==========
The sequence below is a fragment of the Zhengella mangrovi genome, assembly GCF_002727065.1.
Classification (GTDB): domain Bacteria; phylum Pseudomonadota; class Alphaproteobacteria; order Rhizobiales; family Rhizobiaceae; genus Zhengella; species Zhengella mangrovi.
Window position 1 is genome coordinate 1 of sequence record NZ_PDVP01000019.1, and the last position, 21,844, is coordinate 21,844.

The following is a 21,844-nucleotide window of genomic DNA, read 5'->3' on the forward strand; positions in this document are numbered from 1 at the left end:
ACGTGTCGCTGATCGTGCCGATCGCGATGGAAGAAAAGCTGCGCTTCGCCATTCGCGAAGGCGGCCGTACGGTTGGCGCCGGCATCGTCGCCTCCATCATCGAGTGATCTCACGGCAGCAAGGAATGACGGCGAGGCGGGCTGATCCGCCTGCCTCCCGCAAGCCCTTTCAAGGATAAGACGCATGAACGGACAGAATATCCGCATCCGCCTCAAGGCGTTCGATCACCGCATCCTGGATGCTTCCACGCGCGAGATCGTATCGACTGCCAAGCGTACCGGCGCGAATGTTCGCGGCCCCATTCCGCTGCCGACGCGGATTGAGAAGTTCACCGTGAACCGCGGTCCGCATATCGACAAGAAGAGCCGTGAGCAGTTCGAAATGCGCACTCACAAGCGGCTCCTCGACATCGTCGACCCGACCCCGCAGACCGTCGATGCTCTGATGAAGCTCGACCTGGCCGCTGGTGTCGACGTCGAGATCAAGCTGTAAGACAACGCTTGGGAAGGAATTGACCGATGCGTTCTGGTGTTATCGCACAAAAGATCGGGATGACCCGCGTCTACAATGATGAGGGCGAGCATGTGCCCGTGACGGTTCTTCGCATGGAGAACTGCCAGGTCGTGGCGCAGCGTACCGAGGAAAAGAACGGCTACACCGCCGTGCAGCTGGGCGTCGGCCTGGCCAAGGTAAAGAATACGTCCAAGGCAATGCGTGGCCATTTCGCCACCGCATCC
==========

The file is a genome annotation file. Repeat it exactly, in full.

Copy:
The sequence below is a fragment of the Zhengella mangrovi genome, assembly GCF_002727065.1.
Classification (GTDB): domain Bacteria; phylum Pseudomonadota; class Alphaproteobacteria; order Rhizobiales; family Rhizobiaceae; genus Zhengella; species Zhengella mangrovi.
Window position 1 is genome coordinate 1 of sequence record NZ_PDVP01000019.1, and the last position, 21,844, is coordinate 21,844.

The following is a 21,844-nucleotide window of genomic DNA, read 5'->3' on the forward strand; positions in this document are numbered from 1 at the left end:
ACGTGTCGCTGATCGTGCCGATCGCGATGGAAGAAAAGCTGCGCTTCGCCATTCGCGAAGGCGGCCGTACGGTTGGCGCCGGCATCGTCGCCTCCATCATCGAGTGATCTCACGGCAGCAAGGAATGACGGCGAGGCGGGCTGATCCGCCTGCCTCCCGCAAGCCCTTTCAAGGATAAGACGCATGAACGGACAGAATATCCGCATCCGCCTCAAGGCGTTCGATCACCGCATCCTGGATGCTTCCACGCGCGAGATCGTATCGACTGCCAAGCGTACCGGCGCGAATGTTCGCGGCCCCATTCCGCTGCCGACGCGGATTGAGAAGTTCACCGTGAACCGCGGTCCGCATATCGACAAGAAGAGCCGTGAGCAGTTCGAAATGCGCACTCACAAGCGGCTCCTCGACATCGTCGACCCGACCCCGCAGACCGTCGATGCTCTGATGAAGCTCGACCTGGCCGCTGGTGTCGACGTCGAGATCAAGCTGTAAGACAACGCTTGGGAAGGAATTGACCGATGCGTTCTGGTGTTATCGCACAAAAGATCGGGATGACCCGCGTCTACAATGATGAGGGCGAGCATGTGCCCGTGACGGTTCTTCGCATGGAGAACTGCCAGGTCGTGGCGCAGCGTACCGAGGAAAAGAACGGCTACACCGCCGTGCAGCTGGGCGTCGGCCTGGCCAAGGTAAAGAATACGTCCAAGGCAATGCGTGGCCATTTCGCCACCGCATCC